- The Optimal Page Replacement Algorithm
- The Not Recently Used Page Replacement Algorithm
- The First-In, First-Out (FIFO) Page Replacement Algorithm
- The Second Chance Page Replacement Algorithm
- The Clock Page Replacement Algorithm
- The Least Recently Used (LRU) Page Replacement Algorithm
- Simulating LRU in Software
- The Working Set Page Replacement Algorithm
- The WSClock Page Replacement Algorithm
- Summary of Page Replacement Algorithms
The Not Recently Used Page Replacement Algorithm
In order to allow the operating system to collect useful statistics about which pages are being used and which ones are not, most computers with virtual memory have two status bits associated with each page. R is set whenever the page is referenced (read or written). M is set when the page is written to (i.e., modified). The bits are contained in each page table entry. It is important to realize that these bits must be updated on every memory reference, so it is essential that they be set by the hardware. Once a bit has been set to 1, it stays 1 until the operating system resets it to 0 in software.
If the hardware does not have these bits, they can be simulated as follows. When a process is started up, all of its page table entries are marked as not in memory. As soon as any page is referenced, a page fault will occur. The operating system then sets the R bit (in its internal tables), changes the page table entry to point to the correct page, with mode READ ONLY, and restarts the instruction. If the page is subsequently written on, another page fault will occur, allowing the operating system to set the M bit and change the page's mode to READ/WRITE.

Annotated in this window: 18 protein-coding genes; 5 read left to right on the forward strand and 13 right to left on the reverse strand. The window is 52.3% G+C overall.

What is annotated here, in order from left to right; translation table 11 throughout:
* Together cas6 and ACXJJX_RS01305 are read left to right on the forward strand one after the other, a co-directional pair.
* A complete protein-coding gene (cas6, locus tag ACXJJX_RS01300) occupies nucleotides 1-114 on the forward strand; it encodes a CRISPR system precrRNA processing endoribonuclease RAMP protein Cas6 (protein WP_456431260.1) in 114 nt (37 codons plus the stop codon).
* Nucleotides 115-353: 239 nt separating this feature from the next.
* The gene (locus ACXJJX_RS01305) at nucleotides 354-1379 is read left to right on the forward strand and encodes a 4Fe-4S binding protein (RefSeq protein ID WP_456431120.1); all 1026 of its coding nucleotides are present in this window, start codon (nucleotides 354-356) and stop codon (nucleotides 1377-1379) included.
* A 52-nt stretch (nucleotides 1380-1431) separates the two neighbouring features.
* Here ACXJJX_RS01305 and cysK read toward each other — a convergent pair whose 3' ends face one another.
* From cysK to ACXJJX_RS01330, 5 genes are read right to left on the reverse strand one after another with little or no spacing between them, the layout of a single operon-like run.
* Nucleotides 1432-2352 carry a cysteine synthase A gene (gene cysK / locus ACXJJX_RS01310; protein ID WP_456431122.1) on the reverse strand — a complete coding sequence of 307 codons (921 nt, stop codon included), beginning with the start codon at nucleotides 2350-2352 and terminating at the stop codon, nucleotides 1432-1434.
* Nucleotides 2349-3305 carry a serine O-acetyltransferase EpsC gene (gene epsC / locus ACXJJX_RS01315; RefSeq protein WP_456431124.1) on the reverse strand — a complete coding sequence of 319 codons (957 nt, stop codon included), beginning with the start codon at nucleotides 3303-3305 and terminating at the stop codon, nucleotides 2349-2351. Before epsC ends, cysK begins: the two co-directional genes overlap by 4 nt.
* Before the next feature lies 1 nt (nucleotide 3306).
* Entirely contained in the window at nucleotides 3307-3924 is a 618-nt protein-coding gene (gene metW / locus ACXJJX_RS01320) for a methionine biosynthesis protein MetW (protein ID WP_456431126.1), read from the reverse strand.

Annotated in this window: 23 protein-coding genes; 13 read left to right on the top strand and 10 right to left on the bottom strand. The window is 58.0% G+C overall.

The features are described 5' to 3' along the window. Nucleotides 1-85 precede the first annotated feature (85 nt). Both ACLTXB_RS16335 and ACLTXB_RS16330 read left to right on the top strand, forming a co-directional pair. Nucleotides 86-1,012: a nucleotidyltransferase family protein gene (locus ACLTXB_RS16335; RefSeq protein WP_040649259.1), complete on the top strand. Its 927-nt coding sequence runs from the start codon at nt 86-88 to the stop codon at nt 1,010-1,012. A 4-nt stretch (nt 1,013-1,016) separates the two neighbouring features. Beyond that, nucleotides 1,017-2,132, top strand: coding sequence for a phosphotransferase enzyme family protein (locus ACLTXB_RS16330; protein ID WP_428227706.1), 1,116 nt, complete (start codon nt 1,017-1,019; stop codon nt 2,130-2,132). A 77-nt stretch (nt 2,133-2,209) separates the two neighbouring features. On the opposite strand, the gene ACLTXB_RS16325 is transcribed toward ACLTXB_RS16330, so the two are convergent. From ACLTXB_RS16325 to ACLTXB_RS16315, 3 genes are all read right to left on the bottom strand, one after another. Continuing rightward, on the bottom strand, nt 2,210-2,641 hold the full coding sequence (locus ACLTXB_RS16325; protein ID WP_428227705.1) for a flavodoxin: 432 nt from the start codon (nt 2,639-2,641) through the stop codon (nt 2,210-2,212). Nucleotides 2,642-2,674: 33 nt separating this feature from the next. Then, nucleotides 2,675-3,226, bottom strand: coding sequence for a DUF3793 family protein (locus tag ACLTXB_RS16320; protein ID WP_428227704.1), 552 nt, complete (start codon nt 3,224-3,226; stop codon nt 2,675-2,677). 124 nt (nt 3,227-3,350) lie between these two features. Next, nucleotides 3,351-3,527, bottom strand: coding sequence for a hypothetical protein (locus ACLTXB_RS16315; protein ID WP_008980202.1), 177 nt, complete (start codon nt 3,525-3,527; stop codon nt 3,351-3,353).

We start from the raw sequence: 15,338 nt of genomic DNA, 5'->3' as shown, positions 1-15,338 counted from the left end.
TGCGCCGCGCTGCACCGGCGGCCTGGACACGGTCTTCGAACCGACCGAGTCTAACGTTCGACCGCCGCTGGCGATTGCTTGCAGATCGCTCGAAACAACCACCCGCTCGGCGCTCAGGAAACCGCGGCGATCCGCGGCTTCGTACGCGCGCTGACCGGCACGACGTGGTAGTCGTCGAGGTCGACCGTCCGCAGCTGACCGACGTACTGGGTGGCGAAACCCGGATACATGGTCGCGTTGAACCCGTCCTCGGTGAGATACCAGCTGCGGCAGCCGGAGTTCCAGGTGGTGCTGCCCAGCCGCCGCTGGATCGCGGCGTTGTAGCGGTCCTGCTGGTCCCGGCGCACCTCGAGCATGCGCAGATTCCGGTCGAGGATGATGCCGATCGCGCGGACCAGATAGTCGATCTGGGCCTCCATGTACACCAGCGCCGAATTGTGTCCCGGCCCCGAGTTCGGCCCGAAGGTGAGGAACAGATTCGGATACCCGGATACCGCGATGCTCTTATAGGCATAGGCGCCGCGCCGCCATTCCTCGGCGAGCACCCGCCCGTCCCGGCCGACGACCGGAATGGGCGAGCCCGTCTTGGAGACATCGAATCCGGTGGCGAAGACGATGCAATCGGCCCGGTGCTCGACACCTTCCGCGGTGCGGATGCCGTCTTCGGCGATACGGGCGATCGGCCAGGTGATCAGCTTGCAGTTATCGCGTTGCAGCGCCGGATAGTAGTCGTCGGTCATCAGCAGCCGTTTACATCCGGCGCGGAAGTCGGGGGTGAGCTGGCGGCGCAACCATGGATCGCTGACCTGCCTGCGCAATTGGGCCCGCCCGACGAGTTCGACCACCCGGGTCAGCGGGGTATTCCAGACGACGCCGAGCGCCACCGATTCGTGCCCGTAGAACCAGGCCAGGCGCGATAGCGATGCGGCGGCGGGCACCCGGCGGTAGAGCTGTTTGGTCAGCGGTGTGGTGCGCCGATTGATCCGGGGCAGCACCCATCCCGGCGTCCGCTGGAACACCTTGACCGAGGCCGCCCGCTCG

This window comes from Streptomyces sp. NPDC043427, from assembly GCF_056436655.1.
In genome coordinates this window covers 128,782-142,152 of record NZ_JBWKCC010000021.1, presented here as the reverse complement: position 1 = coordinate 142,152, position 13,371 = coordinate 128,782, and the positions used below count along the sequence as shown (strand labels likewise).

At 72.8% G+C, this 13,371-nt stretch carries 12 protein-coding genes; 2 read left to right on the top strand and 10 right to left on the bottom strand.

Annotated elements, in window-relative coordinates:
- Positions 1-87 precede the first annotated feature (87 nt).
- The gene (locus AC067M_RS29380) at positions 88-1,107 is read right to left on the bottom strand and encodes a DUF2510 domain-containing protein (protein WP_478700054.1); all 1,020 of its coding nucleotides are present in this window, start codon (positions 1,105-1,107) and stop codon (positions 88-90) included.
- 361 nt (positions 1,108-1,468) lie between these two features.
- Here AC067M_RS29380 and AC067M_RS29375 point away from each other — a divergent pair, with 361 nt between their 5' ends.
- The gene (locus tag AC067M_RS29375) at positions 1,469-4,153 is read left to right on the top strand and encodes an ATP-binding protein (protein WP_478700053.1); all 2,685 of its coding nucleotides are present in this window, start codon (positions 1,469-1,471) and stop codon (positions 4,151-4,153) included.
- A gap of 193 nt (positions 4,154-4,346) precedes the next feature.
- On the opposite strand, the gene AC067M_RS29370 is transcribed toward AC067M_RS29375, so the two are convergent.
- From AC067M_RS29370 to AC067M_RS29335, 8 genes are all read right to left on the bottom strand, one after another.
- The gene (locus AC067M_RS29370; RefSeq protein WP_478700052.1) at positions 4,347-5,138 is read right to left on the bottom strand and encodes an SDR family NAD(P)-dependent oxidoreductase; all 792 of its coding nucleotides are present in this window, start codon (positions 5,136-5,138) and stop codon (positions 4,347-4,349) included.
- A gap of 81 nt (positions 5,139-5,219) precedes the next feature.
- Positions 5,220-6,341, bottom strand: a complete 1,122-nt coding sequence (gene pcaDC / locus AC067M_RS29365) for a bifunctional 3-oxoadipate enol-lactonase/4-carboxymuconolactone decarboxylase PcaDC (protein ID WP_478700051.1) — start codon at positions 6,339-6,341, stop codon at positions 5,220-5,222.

The R and M bits can be used to build a simple paging algorithm as follows. When a process is started up, both page bits for all its pages are set to 0 by the operating system. Periodically (e.g., on each clock interrupt), the R bit is cleared, to distinguish pages that have not been referenced recently from those that have been.
When a page fault occurs, the operating system inspects all the pages and divides them into four categories based on the current values of their R and M Class 0: not referenced, not modified. Class 1: not referenced, modified. Class 2: referenced, not modified. Class 3: referenced, modified.
Although class 1 pages seem, at first glance, impossible, they occur when a class 3 page has its R bit cleared by a clock interrupt. Clock interrupts do not clear the M bit because this information is needed to know whether the page has to be rewritten to disk or not. Clearing R but not M leads to a class 1 page.
The NRU (Not Recently Used) algorithm removes a page at random from the lowest numbered nonempty class. Implicit in this algorithm is that it is better to remove a modified page that has not been referenced in at least one clock tick (typically 20 msec) than a clean page that is in heavy use. The main attraction of NRU is that it is easy to understand, moderately efficient to implement, and gives a performance that, while certainly not optimal, may be adequate.